Tuesday, December 6, 2011

The Need for Standardizing the Distribution of Emergency Response Information

Editorial by Russell Bowen

Andy Rooney, from the TV show of 60 Minutes, isn’t the only one with an opinion. Everyone has an opinion on something. Here are some opinions that I have concerning the life endangering topic of hazardous materials or dangerous goods information during a transportation incident or accident. Unless the entire emergency response community demands and receives the best that industry currently can provide, who wins?

For all first responders to a transportation emergency scene involving an aircraft or a surface vehicle, one of the first considerations, in my opinion, should be:

"Are there any hazardous materials on board and if so, where and how much?"

While one of the primary objectives for first responders is to neutralize and contain a hazardous materials spill or incident, the safety and well-being of the responders and others involved in the incident must also be a priority.

A way of notifying any emergency responder of critical hazmat information should be available immediately upon demand and automated. An automated Notification to the Pilot in Command (NOTOC) or “NOPIC or Pilot Notification Form (PNF)” or Truck Manifest that has emergency response information from two sources contained on it would certainly fill the bill here. Although there has been much talk and meetings on the subject, including a meeting in Washington D.C., by interested parties, little has been done to resolve the lack of timely, accurate and automated hazmat information to all emergency responders.

The first source of information should be from the Emergency Response Guidebook (ERG) that was developed jointly by the US Department of Transportation, Transport Canada, and the Secretariat of Communications and Transportation of Mexico (SCT). The second source is the International Civil Aviation Organization (ICAO) Emergency Response Guidance for Aircraft Incidents involving dangerous goods (known as the ICAO Red Book). For the first responder, these sources of information are essential for not only addressing the incident but also conveying information about protective clothing, evacuation and first aid.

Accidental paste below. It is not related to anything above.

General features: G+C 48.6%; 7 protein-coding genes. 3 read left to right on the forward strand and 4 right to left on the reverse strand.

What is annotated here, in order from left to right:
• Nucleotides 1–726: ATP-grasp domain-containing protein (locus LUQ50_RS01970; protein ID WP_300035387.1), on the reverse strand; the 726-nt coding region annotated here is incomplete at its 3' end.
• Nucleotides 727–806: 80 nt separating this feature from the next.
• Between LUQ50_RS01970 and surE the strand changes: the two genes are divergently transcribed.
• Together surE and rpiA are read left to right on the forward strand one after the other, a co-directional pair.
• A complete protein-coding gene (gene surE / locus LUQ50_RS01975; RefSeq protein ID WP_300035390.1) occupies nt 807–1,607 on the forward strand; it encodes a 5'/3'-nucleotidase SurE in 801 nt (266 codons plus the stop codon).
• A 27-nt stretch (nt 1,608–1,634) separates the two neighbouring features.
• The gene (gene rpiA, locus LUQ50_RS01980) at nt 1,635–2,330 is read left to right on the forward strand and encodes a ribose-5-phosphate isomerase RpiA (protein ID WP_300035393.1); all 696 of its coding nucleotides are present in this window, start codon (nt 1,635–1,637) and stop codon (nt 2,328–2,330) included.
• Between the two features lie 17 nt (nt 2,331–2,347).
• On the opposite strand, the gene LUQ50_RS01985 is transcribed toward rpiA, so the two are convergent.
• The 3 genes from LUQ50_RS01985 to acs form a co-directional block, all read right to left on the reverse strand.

Onboard the aircraft, the pilot and crew could be considered the first line of defense involving any type of emergency, including a hazardous material spill or incident, and they are in essence the first responders while the aircraft is in the air. Emergency procedures will differ onboard an aircraft in flight vs. procedures to follow while the aircraft is on the ground. Under the guidance of the International Civil Aviation Organization, the ICAO Red Book has been developed with the assistance of the Dangerous Goods Panel to provide guidance to countries and airlines for dealing with dangerous goods emergencies while the aircraft is in the air. 

The crew is supplied information related to the inherent risk, risk to aircraft, risk to occupants, spill or leak procedures, firefighting procedures and additional considerations. On board a truck, the procedures for addressing emergency response are outlined on a Truck Manifest using the Emergency Response Guidebook (ERG), including inhalation hazards procedures and ERIP Name or Contract number if provided.

The information made available to all should also include the name of the chemical, the UN identification number, class hazard, the degree of danger known as the UN Packing Group Number, quantity per package and a description of the package and where on the aircraft or truck the package is located. 

This information should be immediately available from the airline involved to a first responders, free of charge, by using the world wide web. The entire NOTOC or Truck Manifest form should be made available to be immediately e-mailed to any MAPI-compliant e-mail address anywhere in the world within seconds (terminals, smart phones, airport towers, response vehicles, etc.). 

While en-route to the scene of a hazmat incident, a first responder that has a smartphone should receive not only the NOTOC or Truck Manifest via e-mail , but also receive a summary in the front end of that e-mail of all of the dangerous goods onboard the aircraft or truck by position number, reflecting total quantity by class hazard, ERG Guide Numbers as well as emergency response telephone numbers of the emergency response information provider.

These opinions are that of just one person. Should there be more consideration given to the topic? Unless the entire emergency response community demands and receives the best that industry can currently provide, who wins?